|In July, a man accused of blasphemy was shot dead in a courtroom
in the northwestern city of Peshawar
Asif Pervaiz, 37, who has been in custody since 2013, given the death penalty for sending ‘blasphemous’ text messages.
Islamabad, Pakistan – A court within the eastern Pakistani city of Lahore has sentenced a Christian man to death for having committed “blasphemy”, his lawyer says, in the latest case of Pakistan’s strict religious laws being applied against minorities.
Asif Pervaiz, 37, has been in custody since 2013 when he was accused of sending “blasphemous” text messages to a former supervisor at work, lawyer Saif-ul-Malook told Al Jazeera.
The court rejected his testimony wherein he denied the charges and sentenced him to death on Tuesday.
“The complainant was a supervisor during a hosiery factory where Asif was working under him,” said Malook.
“He denied the allegations and said that this man was trying to induce him to convert to Islam.”
Speaking in his own defense in court earlier in the trial, Pervaiz claimed the supervisor confronted him after he quit work on the factory, and when he refused to convert he was accused of having sent blasphemous text messages to the person.
Muhammad Saeed Khokher, the complainant within the case, denies wanting to convert Parvaiz, according to his lawyer, Ghulam Mustafa Chaudhry.
“He has taken this defense after the actual fact because he had no other clear defense,” Chaudhry told Al Jazeera. “That’s why he accused him of trying to convert him.”
Chaudhry said there are other Christian employees at the factory, but none have accused Khokher of proselytizing.
Pakistan’s strict blasphemy laws prescribe a compulsory execution for the crime of insulting Islam’s Prophet Muhammad, and strict penalties for other infractions like insulting Islam, the holy Quran, or certain holy people.
There is currently a minimum of 80 people in prison in Pakistan for the crime of “blasphemy”, with a minimum of half them facing life sentences or the execution, in line with the United State’s Commission on International Religious Freedom (USCIRF).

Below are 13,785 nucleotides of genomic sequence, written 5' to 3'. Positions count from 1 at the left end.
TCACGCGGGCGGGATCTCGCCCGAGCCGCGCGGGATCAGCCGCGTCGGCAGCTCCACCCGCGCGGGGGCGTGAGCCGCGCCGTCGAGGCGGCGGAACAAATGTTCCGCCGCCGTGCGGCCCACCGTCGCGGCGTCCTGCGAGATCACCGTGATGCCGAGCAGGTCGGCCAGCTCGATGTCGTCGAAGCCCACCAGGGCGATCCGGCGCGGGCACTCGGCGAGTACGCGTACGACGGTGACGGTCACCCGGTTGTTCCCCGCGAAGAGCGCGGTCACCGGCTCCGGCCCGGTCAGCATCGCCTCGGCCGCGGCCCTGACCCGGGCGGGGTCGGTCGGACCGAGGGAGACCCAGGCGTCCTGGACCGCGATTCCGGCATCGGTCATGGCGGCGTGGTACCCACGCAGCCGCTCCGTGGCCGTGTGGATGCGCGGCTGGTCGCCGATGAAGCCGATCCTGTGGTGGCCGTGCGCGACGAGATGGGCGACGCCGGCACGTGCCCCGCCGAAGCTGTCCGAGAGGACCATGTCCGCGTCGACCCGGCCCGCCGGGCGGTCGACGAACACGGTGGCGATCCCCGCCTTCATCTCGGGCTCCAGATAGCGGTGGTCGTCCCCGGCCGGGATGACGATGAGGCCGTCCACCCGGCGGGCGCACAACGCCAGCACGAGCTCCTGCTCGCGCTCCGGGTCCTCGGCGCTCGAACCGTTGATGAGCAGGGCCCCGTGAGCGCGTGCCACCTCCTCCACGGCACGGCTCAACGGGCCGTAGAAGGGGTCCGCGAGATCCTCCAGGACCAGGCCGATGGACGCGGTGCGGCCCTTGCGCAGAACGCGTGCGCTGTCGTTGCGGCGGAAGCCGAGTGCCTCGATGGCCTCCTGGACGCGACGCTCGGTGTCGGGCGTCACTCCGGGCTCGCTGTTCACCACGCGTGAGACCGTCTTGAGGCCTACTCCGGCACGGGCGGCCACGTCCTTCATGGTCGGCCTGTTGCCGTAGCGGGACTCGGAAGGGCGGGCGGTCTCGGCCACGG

Those accused under the laws are mainly Muslim, during a rustic where 98 percent of the population follows Islam, but the laws disproportionately target members of minorities like Christians and Hindus.
Aasia Bibi case
In one of the foremost high-profile blasphemy cases within the country’s history, the Supreme Court ruled in October 2018 that a Christian woman, Aasia Bibi, had been framed in her case during which the laws had inadequate oversight for false accusations.
Those accusations can have deadly consequences. Since 1990, a minimum of 77 people is killed in relation to blasphemy allegations, according to an Al Jazeera tally.
Those killed have included people accused of blasphemy, their members of the family, lawyers, and judges who have acquitted those accused of the crime. Bibi fled Pakistan in 2019 as a result of threats against her life.
The latest such murder occurred in July when a man accused of blasphemy was shot six times in a courtroom during a hearing in his case.
His murderer was apprehended and was garlanded with roses by far-right supporters during subsequent court appearances.
This month has seen a sharp spike in blasphemy cases being registered in Pakistan, particularly in the most populous province of Punjab. Many of these cases have targeted the country’s sizeable Shi’ite minority, which forms roughly 15 percent of the population.
Since a series of large-scale sit-in protests on the matter of blasphemy in 2017, political parties have increasingly been including messaging on blasphemy in their platforms.
The Tehreek-e-Labbaik Pakistan (TLP) party, formed by firebrand scholar Khadim Hussain Rizvi before the 2018 polls, campaigned on a platform supported the defense of the blasphemy laws.
While it won few seats, it garnered the fourth-highest share of the countrywide popular vote by one party.